Together, we drove south, winding our way eventually through the Napa Valley, where we ate outside under the white pergola and luminaries of the Calistoga Inn. Sitting there, it’s impossible and pointless to not feel like you’re starring in a really good romantic movie.

We spent the night at the Raford Inn, near Healdsburg in Sonoma County. My newly drafted plan for world peace involves giving everyone 15 uninterrupted minutes on the porch. All you see are vineyards and trees. The B&B’s owners make wine, of course, and one of the best breakfasts I’ve had in a long time.

Then we went to Jack London’s house in Glen Ellen, walked around the square in old Sonoma and drank wine on the balcony of Artesa – the only winery in Napa or Sonoma County where you can see San Francisco.

The next day was devoted to family and friends and re-charged my batteries.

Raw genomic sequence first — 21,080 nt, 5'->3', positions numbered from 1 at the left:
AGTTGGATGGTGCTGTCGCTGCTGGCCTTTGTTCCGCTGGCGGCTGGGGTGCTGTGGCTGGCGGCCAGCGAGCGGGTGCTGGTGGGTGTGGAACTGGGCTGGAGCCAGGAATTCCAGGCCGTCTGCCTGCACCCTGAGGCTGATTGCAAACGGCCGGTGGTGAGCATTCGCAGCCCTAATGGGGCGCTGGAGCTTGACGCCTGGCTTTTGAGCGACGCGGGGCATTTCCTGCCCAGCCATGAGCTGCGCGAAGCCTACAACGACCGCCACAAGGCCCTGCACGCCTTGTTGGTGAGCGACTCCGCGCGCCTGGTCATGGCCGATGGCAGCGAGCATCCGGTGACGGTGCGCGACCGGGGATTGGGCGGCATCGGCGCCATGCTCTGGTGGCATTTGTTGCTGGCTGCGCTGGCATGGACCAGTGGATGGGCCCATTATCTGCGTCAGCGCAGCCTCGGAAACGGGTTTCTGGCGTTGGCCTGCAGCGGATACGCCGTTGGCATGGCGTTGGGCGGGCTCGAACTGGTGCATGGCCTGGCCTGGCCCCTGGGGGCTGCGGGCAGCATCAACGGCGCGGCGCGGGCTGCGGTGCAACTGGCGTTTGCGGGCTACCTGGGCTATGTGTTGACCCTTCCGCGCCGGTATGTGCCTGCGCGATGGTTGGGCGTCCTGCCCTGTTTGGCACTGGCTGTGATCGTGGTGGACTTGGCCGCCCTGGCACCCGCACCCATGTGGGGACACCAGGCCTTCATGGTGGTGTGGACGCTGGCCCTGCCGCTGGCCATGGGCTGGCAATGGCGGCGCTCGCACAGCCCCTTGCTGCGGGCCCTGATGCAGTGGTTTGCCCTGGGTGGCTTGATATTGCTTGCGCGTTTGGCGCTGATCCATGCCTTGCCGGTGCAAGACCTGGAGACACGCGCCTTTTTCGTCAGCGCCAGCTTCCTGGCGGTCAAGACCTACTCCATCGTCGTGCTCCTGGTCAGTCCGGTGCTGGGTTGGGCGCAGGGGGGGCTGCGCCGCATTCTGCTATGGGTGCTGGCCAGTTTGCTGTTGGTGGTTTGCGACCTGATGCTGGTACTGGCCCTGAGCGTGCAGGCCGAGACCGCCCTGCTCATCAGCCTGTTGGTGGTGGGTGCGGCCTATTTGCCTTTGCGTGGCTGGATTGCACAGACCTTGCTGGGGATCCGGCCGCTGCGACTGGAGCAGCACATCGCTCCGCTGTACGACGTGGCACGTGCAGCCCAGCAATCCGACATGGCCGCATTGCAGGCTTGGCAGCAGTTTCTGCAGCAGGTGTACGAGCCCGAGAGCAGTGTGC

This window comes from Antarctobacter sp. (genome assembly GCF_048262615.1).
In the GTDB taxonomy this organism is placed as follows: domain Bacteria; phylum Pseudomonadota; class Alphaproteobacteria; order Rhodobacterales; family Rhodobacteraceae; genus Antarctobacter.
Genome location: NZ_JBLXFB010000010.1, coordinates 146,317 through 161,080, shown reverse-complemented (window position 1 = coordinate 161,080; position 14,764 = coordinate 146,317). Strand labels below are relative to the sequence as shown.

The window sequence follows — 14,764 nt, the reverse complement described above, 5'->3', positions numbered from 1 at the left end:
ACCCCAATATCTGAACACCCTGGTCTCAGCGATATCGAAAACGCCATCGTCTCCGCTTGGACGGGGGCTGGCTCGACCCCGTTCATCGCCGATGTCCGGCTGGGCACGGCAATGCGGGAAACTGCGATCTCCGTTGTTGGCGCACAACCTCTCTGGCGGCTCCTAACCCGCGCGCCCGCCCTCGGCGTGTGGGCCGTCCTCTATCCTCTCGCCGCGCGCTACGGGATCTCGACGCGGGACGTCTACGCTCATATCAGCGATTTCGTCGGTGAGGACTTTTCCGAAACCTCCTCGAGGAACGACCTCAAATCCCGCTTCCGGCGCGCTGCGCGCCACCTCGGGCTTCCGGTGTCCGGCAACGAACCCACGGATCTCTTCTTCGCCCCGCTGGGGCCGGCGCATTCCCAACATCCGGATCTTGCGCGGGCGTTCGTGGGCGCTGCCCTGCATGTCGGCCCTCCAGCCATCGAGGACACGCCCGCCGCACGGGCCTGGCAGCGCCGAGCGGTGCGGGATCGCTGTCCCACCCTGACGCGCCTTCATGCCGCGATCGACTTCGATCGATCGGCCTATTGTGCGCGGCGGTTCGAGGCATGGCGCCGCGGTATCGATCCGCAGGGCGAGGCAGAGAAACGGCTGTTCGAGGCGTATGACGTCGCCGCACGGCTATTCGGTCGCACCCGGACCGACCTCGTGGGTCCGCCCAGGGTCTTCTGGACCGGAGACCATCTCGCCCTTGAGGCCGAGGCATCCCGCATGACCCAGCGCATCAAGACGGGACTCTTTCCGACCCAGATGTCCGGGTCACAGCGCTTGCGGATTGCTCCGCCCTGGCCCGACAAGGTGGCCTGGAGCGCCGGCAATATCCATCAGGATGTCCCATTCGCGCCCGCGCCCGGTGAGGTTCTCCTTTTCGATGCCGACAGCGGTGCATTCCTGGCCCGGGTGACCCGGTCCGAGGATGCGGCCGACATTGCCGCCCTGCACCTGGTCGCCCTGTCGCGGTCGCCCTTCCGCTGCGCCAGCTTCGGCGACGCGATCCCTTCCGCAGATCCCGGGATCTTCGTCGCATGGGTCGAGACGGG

San Francisco is hosting the America’s Cup trials and the City was a bit crowded, but we got a nice, clean hotel room for $160, made our way to the airport and had remarkably tranquil and just-about-perfect flights to Chicago, then Albany.

We landed just before 11:00 p.m. and I thought we’d rent a room and then drive home the next morning.

Ah ha ha. It’s racing season in Saratoga. The Holiday Inn Express did have a room available for $369. We drove to Lake Placid, where we got the last room for $160.

The next morning, I wondered about the difference between price gouging and the cost of a room anywhere between Albany and Schroon Lake during racing season. Maybe you know?

Back in the car, we caught On Point’s re-airing of an hour on Finnish composer Jean Sibelius. My wife loves his work. She listened intently, air conducted and talked about some questions raised on the show.

The sky was blue. The clouds were puffy. The late-summer Adirondacks rolled by.

And all of it – the delays, the frustrations, the flights, the re-uniting with my wife after three weeks apart, southern Oregon, northern California, the vineyards, the winery, the family and friends and then coming home – it was all beautiful, beyond words.

4 Comments on “Why I travel”

  1. Hank says:

    Great story! If this story-telling is anything to go by, your going to be great in your new full-time job (as if there were ever any doubts)!